The other is the beat frequency flicker you get from an incompatible combination of frame rate and power line frequency. The ballast of a conventional flourescent tube simply passes along the frequency it gets from the power company, and the tube outputs two light pulses per cycle. So, here in the 60 Hz USA, you get 120 light pulses per second. In the 50 Hz countries, it's 100 pulses per second. Divide your local number by an integer (1,2,3,4,5,6, etc) to get the safe frame rates.

(CFL's, with their little built-in electronics, work differently. They flicker at extremely high frequencies, and are usually no problem for normal speed photography, other than the green.)

Unwanted green is always present in flourescents. It comes from the way electrons jump up and down in orbit in the mercury atoms. Mercury is chosen because it outputs a very large amount of ultraviolet light, which is what the phosphors turn into visible light. But the next largest output is the nasty green spike at 546.1 nanometers.

Flourescents are designed to operate with the phosphors at saturation (maxed out). They produce a little more than the maximum amount of UV light that the phosphors can convert, so the output stays constant even if the input varies a little. Output goes up with temperature and pressure inside the lamp, which is why flourescents suck in cold weather. When they run hot, the mercury outputs more light in the same proportions at all of its spectral lines. The UV lines max out the phosphors, and we don't see the rest of the UV. The green, though, goes up relative to the visible light from the phosphors. Our eyes auto-adjust out the extra green, but film and silicon can't.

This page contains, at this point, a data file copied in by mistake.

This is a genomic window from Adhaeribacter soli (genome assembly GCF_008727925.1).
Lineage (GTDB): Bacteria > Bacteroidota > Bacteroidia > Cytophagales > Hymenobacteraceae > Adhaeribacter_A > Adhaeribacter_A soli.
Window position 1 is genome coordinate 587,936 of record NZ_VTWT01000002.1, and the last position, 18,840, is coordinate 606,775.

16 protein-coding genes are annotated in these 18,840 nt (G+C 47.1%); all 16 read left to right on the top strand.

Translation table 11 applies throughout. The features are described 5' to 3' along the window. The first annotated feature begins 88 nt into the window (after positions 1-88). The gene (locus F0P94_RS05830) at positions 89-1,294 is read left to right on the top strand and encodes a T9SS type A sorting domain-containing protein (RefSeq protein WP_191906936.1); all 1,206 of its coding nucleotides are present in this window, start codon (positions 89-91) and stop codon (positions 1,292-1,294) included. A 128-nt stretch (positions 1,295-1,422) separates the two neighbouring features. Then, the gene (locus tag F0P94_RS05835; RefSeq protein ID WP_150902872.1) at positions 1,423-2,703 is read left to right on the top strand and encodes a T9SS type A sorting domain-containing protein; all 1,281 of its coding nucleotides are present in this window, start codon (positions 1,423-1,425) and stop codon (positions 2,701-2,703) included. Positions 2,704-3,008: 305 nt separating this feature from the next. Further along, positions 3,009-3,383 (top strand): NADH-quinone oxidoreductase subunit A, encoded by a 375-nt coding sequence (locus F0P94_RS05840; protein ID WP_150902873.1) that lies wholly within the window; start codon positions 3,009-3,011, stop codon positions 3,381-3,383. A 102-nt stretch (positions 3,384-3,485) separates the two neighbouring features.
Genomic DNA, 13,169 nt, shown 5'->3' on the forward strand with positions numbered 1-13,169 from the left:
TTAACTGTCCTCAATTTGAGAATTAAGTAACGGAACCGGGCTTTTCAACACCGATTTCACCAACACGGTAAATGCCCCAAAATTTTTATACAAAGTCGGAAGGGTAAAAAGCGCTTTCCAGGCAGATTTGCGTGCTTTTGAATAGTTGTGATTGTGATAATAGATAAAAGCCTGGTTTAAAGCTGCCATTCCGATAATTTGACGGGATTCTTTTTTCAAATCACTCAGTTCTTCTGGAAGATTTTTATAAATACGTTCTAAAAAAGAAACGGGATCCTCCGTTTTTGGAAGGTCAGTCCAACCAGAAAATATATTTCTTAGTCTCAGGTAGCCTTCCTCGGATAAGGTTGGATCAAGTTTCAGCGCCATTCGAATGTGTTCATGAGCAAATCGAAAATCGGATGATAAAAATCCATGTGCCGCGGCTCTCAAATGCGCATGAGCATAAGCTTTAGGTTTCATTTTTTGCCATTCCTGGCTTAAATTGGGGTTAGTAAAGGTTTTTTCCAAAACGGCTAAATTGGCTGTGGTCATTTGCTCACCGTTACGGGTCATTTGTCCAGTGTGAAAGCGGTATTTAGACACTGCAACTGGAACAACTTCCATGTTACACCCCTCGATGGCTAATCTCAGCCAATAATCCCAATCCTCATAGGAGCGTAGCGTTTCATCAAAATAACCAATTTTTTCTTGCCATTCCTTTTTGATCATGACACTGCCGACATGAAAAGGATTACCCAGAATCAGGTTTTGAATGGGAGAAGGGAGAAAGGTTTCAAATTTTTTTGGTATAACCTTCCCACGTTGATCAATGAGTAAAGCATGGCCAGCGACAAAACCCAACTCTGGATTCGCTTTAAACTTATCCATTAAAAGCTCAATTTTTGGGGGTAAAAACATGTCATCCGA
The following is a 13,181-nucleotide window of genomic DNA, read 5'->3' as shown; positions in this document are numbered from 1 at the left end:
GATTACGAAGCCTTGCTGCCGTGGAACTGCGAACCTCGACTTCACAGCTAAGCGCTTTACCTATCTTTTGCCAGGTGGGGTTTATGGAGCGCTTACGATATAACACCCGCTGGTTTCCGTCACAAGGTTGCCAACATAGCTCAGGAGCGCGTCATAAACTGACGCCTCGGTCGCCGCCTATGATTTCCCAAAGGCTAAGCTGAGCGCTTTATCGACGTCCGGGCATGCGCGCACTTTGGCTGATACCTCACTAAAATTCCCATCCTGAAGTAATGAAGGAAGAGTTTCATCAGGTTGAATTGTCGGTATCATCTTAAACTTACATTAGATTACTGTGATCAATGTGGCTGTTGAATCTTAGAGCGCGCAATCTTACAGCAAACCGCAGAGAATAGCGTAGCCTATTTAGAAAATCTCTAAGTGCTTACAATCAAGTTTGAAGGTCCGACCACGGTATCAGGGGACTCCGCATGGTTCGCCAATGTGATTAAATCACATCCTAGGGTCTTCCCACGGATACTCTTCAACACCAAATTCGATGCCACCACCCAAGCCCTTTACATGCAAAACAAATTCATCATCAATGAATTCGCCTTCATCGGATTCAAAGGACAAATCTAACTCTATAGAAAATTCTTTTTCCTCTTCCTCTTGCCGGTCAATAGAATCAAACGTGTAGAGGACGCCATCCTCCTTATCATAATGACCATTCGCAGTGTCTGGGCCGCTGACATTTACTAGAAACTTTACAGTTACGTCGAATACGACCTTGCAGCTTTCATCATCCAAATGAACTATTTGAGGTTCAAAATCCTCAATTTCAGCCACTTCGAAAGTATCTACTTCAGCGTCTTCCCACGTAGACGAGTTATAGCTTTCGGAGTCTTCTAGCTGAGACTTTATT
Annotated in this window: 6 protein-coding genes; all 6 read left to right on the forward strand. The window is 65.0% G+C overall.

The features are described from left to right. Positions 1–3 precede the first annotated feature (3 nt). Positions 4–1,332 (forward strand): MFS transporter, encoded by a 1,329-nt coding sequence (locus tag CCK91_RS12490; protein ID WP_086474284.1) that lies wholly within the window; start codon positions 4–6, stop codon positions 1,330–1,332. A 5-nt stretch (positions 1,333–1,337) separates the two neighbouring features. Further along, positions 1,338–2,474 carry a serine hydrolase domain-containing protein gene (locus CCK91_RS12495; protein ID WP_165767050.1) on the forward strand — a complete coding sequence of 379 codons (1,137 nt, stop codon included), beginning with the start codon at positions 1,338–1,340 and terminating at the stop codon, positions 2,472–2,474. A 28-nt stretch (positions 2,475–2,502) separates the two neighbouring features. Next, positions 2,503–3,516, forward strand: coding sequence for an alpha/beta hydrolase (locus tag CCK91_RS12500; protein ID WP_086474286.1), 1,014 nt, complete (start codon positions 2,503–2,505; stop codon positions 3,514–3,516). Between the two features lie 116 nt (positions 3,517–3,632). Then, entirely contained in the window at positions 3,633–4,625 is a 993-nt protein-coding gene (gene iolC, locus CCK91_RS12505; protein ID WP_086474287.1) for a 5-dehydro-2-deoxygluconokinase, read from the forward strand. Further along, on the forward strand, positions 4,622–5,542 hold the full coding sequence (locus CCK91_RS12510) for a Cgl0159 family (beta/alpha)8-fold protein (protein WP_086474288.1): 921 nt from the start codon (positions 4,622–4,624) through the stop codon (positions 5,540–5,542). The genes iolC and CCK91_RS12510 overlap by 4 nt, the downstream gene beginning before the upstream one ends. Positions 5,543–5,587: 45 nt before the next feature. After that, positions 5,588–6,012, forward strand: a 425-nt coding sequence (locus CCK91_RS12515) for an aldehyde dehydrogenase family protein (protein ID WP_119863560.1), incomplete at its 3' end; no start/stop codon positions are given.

-- J.S.
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#7 Mo Kamal

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Posted 11 September 2008 - 10:35 PM

Someone built one recently and you can see it there clearly functioning with Fulham ballasts and Kino bulbs.


I'm very happy to hear this, do you happen to have a link? there are quite a few threads about DIY Kinos on dvxuser
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#8 Mo Kamal

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Posted 11 September 2008 - 10:37 PM

I've heard that they may have problems in ordinary architectural fixtures, where they may run hot and output more green than they would with proper ventilation.

-- J.S.


I'm not too worried about ventilation cuz everything here is ventilated and the ballasts and fixtures have been tested with cheap 55w tubes and ran for hours with no heat problems.

I was actually worried about the Kino Flo tubes needing specific input from Kino Ballasts in order to function as expected, someone was saying something along those lines in a post I saw a while back.

Edited by Mo Kamal, 11 September 2008 - 10:37 PM.

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#9 Mo Kamal